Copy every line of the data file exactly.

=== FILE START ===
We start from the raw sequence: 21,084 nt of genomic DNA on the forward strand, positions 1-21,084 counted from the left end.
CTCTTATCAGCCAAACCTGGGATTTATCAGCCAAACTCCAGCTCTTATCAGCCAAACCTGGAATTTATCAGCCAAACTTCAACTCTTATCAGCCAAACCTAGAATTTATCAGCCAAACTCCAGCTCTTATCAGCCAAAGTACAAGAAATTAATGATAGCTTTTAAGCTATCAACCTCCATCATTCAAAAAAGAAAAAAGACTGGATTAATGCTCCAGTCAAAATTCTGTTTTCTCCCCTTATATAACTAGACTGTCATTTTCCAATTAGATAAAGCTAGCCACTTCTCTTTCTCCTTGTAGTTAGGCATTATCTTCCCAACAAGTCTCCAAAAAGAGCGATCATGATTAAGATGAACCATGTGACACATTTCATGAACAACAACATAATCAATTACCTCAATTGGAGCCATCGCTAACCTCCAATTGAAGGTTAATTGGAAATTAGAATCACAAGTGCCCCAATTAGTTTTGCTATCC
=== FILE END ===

We start from the raw sequence: 21,084 nt of genomic DNA on the forward strand, positions 1-21,084 counted from the left end.
CTCTTATCAGCCAAACCTGGGATTTATCAGCCAAACTCCAGCTCTTATCAGCCAAACCTGGAATTTATCAGCCAAACTTCAACTCTTATCAGCCAAACCTAGAATTTATCAGCCAAACTCCAGCTCTTATCAGCCAAAGTACAAGAAATTAATGATAGCTTTTAAGCTATCAACCTCCATCATTCAAAAAAGAAAAAAGACTGGATTAATGCTCCAGTCAAAATTCTGTTTTCTCCCCTTATATAACTAGACTGTCATTTTCCAATTAGATAAAGCTAGCCACTTCTCTTTCTCCTTGTAGTTAGGCATTATCTTCCCAACAAGTCTCCAAAAAGAGCGATCATGATTAAGATGAACCATGTGACACATTTCATGAACAACAACATAATCAATTACCTCAATTGGAGCCATCGCTAACCTCCAATTGAAGGTTAATTGGAAATTAGAATCACAAGTGCCCCAATTAGTTTTGCTATCC